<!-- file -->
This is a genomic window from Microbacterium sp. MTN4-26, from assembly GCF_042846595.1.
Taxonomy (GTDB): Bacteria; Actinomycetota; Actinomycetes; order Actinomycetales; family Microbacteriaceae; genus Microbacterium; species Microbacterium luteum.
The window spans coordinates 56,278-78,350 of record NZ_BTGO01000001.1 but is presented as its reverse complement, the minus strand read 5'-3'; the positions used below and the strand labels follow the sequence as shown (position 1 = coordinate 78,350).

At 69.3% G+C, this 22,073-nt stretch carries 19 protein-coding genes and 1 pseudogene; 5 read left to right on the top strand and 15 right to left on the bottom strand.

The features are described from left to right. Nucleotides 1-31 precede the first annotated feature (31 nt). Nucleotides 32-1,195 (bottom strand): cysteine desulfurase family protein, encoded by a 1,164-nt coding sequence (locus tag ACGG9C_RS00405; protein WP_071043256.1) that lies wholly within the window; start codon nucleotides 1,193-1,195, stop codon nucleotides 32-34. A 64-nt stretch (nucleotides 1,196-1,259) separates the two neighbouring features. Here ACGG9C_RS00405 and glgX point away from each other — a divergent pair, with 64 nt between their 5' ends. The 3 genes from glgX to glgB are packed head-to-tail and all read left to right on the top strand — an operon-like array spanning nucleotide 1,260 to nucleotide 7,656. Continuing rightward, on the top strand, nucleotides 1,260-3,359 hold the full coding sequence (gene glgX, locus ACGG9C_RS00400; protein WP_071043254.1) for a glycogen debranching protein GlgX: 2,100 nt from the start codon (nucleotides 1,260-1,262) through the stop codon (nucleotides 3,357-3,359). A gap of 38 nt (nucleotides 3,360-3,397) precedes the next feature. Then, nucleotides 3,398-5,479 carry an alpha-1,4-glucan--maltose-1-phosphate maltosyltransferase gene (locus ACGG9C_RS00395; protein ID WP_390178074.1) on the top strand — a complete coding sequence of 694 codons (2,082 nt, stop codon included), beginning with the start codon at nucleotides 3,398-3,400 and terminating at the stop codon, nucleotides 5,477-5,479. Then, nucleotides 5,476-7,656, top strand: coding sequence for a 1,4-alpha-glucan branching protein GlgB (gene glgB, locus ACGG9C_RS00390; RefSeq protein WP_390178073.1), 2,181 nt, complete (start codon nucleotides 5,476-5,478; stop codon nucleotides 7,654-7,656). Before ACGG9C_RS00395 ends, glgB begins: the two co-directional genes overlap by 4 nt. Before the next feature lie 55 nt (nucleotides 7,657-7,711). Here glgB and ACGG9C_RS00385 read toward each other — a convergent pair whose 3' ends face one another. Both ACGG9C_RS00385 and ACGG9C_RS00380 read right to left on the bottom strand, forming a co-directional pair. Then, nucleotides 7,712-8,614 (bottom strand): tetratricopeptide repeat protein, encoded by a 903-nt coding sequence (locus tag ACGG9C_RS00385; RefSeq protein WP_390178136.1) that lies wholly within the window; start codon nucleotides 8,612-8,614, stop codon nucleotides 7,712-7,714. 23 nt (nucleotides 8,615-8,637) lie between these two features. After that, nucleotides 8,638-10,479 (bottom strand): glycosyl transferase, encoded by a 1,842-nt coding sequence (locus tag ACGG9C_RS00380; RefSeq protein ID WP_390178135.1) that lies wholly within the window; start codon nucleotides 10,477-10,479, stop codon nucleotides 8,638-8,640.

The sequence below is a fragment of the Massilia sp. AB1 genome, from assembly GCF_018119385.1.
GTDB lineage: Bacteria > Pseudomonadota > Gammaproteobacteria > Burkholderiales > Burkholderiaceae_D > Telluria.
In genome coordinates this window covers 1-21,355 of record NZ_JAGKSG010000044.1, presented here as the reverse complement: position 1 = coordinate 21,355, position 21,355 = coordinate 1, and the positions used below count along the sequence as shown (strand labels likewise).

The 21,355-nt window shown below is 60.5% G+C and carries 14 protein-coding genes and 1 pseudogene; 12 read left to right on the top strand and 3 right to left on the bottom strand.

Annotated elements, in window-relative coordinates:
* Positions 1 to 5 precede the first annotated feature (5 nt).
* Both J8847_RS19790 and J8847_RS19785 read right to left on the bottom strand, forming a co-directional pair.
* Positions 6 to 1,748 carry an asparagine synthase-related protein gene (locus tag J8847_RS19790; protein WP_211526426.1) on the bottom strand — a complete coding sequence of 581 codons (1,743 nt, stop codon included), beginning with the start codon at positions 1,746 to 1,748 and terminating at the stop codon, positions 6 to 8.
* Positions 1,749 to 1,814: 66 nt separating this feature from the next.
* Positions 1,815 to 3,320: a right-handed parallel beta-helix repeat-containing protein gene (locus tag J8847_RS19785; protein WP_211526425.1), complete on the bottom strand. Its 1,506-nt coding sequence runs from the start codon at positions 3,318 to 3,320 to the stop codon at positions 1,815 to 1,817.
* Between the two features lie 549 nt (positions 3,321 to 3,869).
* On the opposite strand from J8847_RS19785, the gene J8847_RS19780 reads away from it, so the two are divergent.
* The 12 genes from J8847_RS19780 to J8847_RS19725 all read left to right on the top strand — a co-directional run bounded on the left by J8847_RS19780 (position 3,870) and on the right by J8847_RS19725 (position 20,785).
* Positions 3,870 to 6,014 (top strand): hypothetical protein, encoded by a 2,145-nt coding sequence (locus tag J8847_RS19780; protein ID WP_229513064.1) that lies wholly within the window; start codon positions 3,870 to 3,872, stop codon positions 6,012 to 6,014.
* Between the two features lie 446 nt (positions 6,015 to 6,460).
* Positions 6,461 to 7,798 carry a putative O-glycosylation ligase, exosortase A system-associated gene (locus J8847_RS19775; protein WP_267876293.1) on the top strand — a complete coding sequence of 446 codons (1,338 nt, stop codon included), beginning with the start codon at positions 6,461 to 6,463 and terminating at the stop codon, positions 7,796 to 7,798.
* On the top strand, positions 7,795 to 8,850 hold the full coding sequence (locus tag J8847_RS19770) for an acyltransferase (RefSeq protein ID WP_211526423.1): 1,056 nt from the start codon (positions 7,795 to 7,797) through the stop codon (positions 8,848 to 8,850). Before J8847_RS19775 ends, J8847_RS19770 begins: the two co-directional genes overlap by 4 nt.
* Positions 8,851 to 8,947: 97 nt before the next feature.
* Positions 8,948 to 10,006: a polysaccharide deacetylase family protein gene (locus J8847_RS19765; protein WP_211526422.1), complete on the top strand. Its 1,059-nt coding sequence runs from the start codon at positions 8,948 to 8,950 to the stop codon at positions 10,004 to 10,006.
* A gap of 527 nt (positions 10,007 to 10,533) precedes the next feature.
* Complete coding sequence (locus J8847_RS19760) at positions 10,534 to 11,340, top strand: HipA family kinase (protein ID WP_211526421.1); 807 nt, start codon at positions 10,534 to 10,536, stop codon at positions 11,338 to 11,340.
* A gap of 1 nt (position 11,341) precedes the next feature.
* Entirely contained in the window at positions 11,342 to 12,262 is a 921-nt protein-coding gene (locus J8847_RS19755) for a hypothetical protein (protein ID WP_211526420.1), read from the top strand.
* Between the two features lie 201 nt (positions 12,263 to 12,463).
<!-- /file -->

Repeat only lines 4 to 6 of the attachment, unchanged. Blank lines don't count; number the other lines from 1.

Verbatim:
At 69.3% G+C, this 22,073-nt stretch carries 19 protein-coding genes and 1 pseudogene; 5 read left to right on the top strand and 15 right to left on the bottom strand.

The features are described from left to right. Nucleotides 1-31 precede the first annotated feature (31 nt). Nucleotides 32-1,195 (bottom strand): cysteine desulfurase family protein, encoded by a 1,164-nt coding sequence (locus tag ACGG9C_RS00405; protein WP_071043256.1) that lies wholly within the window; start codon nucleotides 1,193-1,195, stop codon nucleotides 32-34. A 64-nt stretch (nucleotides 1,196-1,259) separates the two neighbouring features. Here ACGG9C_RS00405 and glgX point away from each other — a divergent pair, with 64 nt between their 5' ends. The 3 genes from glgX to glgB are packed head-to-tail and all read left to right on the top strand — an operon-like array spanning nucleotide 1,260 to nucleotide 7,656. Continuing rightward, on the top strand, nucleotides 1,260-3,359 hold the full coding sequence (gene glgX, locus ACGG9C_RS00400; protein WP_071043254.1) for a glycogen debranching protein GlgX: 2,100 nt from the start codon (nucleotides 1,260-1,262) through the stop codon (nucleotides 3,357-3,359). A gap of 38 nt (nucleotides 3,360-3,397) precedes the next feature. Then, nucleotides 3,398-5,479 carry an alpha-1,4-glucan--maltose-1-phosphate maltosyltransferase gene (locus ACGG9C_RS00395; protein ID WP_390178074.1) on the top strand — a complete coding sequence of 694 codons (2,082 nt, stop codon included), beginning with the start codon at nucleotides 3,398-3,400 and terminating at the stop codon, nucleotides 5,477-5,479. Then, nucleotides 5,476-7,656, top strand: coding sequence for a 1,4-alpha-glucan branching protein GlgB (gene glgB, locus ACGG9C_RS00390; RefSeq protein WP_390178073.1), 2,181 nt, complete (start codon nucleotides 5,476-5,478; stop codon nucleotides 7,654-7,656). Before ACGG9C_RS00395 ends, glgB begins: the two co-directional genes overlap by 4 nt. Before the next feature lie 55 nt (nucleotides 7,657-7,711). Here glgB and ACGG9C_RS00385 read toward each other — a convergent pair whose 3' ends face one another. Both ACGG9C_RS00385 and ACGG9C_RS00380 read right to left on the bottom strand, forming a co-directional pair. Then, nucleotides 7,712-8,614 (bottom strand): tetratricopeptide repeat protein, encoded by a 903-nt coding sequence (locus tag ACGG9C_RS00385; RefSeq protein WP_390178136.1) that lies wholly within the window; start codon nucleotides 8,612-8,614, stop codon nucleotides 7,712-7,714. 23 nt (nucleotides 8,615-8,637) lie between these two features. After that, nucleotides 8,638-10,479 (bottom strand): glycosyl transferase, encoded by a 1,842-nt coding sequence (locus tag ACGG9C_RS00380; RefSeq protein ID WP_390178135.1) that lies wholly within the window; start codon nucleotides 10,477-10,479, stop codon nucleotides 8,638-8,640.

The sequence below is a fragment of the Massilia sp. AB1 genome, from assembly GCF_018119385.1.